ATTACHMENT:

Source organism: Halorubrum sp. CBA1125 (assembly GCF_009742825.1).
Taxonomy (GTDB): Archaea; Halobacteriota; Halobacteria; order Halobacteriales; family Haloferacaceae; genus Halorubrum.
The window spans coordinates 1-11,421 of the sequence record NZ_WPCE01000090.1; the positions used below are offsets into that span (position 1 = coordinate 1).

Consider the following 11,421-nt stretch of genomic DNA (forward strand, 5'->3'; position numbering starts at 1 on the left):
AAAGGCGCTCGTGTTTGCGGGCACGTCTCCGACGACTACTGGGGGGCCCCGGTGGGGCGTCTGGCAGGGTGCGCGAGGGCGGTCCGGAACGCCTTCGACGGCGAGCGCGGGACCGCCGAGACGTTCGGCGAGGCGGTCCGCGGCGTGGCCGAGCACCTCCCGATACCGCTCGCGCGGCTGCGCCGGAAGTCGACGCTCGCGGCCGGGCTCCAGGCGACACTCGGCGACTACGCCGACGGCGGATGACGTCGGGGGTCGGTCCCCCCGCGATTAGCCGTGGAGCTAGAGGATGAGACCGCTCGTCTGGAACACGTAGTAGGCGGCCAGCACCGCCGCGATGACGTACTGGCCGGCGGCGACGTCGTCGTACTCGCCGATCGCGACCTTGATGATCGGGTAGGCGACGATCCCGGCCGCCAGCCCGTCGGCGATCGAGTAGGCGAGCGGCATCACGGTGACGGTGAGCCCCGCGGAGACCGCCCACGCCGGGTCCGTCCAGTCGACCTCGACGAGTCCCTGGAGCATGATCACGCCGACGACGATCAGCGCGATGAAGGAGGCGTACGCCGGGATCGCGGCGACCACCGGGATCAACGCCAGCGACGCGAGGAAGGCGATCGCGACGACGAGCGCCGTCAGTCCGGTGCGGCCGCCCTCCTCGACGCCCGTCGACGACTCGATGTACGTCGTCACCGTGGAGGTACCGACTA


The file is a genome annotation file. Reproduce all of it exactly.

Source organism: Halorubrum sp. CBA1125 (assembly GCF_009742825.1).
Taxonomy (GTDB): Archaea; Halobacteriota; Halobacteria; order Halobacteriales; family Haloferacaceae; genus Halorubrum.
The window spans coordinates 1-11,421 of the sequence record NZ_WPCE01000090.1; the positions used below are offsets into that span (position 1 = coordinate 1).

Consider the following 11,421-nt stretch of genomic DNA (forward strand, 5'->3'; position numbering starts at 1 on the left):
AAAGGCGCTCGTGTTTGCGGGCACGTCTCCGACGACTACTGGGGGGCCCCGGTGGGGCGTCTGGCAGGGTGCGCGAGGGCGGTCCGGAACGCCTTCGACGGCGAGCGCGGGACCGCCGAGACGTTCGGCGAGGCGGTCCGCGGCGTGGCCGAGCACCTCCCGATACCGCTCGCGCGGCTGCGCCGGAAGTCGACGCTCGCGGCCGGGCTCCAGGCGACACTCGGCGACTACGCCGACGGCGGATGACGTCGGGGGTCGGTCCCCCCGCGATTAGCCGTGGAGCTAGAGGATGAGACCGCTCGTCTGGAACACGTAGTAGGCGGCCAGCACCGCCGCGATGACGTACTGGCCGGCGGCGACGTCGTCGTACTCGCCGATCGCGACCTTGATGATCGGGTAGGCGACGATCCCGGCCGCCAGCCCGTCGGCGATCGAGTAGGCGAGCGGCATCACGGTGACGGTGAGCCCCGCGGAGACCGCCCACGCCGGGTCCGTCCAGTCGACCTCGACGAGTCCCTGGAGCATGATCACGCCGACGACGATCAGCGCGATGAAGGAGGCGTACGCCGGGATCGCGGCGACCACCGGGATCAACGCCAGCGACGCGAGGAAGGCGATCGCGACGACGAGCGCCGTCAGTCCGGTGCGGCCGCCCTCCTCGACGCCCGTCGACGACTCGATGTACGTCGTCACCGTGGAGGTACCGACTA